The year brought a school board. Members included Harold Mills, Willa Rose Bays, Willard Drake, Jon Cunningham, Bill Byers, Benny Kennedy, Vearl Miller and Rex Etchison.

Other faculty included Marvin Pike, assistant principal, Robert Adams, Robert Allison, Margret Anderson, Michael Andrews, Louise Beanblossom Barbara Brobst, Price Brookfield, Deborah Davis, John DeCoursey, Theodosia Everly, Woody Fields, Norma Forrer, Bill French, Mary Gardner, Mary Gehlbach, Trudy George, Kathleen Grams, Ruth Herron, Sue Hersberger, Jack Howell, Marsha Hudson, Dallas Hunter, Elizabeth Huntzinger, Jerry Kemerly, Randy Lagedrost, Genevieve Kyon, Terena Martin, Alma Neese, Armella Beth Newman, Marian Noggle, John Rackow, Lucille Rockey, Lois Roudebush, Larry Schuler, Fred St. John, Elizabeth Shaul, Jean Sigler, Stephen Stickler, Steve Telfer, Jeannine Terhune, Jon Trippeer, Donald Trisler, Margaret Trisler, Cherie Webb, Irma Wells and Anne Whalen. Senior Class sponsors were Sue Hersberger and Dallas Hunter.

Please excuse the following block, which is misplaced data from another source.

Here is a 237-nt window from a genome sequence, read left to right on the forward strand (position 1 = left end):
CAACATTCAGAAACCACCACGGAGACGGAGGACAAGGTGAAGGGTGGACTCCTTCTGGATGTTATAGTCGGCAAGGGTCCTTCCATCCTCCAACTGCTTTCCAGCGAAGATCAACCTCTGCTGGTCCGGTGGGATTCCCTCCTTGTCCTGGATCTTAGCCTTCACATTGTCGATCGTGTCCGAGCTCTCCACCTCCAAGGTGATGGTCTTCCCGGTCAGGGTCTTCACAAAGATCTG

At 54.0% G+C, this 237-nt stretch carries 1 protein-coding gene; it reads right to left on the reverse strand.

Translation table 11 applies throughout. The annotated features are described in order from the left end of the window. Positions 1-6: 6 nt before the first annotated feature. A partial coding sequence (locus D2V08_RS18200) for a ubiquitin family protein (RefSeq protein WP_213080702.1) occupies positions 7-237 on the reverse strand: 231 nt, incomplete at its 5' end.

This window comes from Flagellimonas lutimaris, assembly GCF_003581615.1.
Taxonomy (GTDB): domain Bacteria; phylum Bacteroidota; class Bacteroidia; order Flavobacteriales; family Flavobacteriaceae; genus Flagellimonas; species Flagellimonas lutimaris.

The Class of 1974 included Bradley Forrer, senior president; Gary Smith, vice president; Rhesa Smith, secretary and D’Anne Bunce, treasurer, followed by E. Louise Ashby, Gary Barker, Kevin Lee Barker, Pamela Barnes, Mark Barnhizer, Brian Howard Bays, Beckie Marie Becraft, Beverly Branch, Howard Branham, Kevin Brattain, Michelle Breece, Thomas Burgess, Patricia Jo Carlin, William Cecil, Peggy Coffey, Kirk Collins, Jim Dollard, Robert Eliason, Denny Fields, Veneta Sue Filbrun, Laura Gaus, Tina Hardwick, Donna Harrison, Teresa Helterbrand, Randy Henson, Deborah Kay Hobbs, Gregory Hobbs, Hilda Jean Hopkins, Tarri Linn Howe, Monte Howell, Bonnie Sue Hudson, Patricia Hunter, Roberta Johnson, Deanne Lewis, Brian Maxwell, Laurie May, Les Milner, Terry Moore, Steven Newby, Mary Helen Perry, Vana Perry, Ronnie Lee Pettigrew, Deborah Lynn Plummer, Ronda Sue Renbarger, Gale Dee Retherford, John Richardson, Beverly Sue Rushton, Angela Saathoff, Rebecca Louise Sears, Teresa Lyn Shafer, John William Simmermon, Victor Smith, Vicky Lynn Stinson, Bonnie Lou Swartz, Patricia Swartz, Charles Teeters, Rebecca Jean Teeters, Barbara Jo Tilley, Luanne Whisman, Alicia Wilhoite, Angela Wilson, Melanie Sue Wise, Richard Wolfgang; plus an exchange student named: José Trinidad Perez Navarro.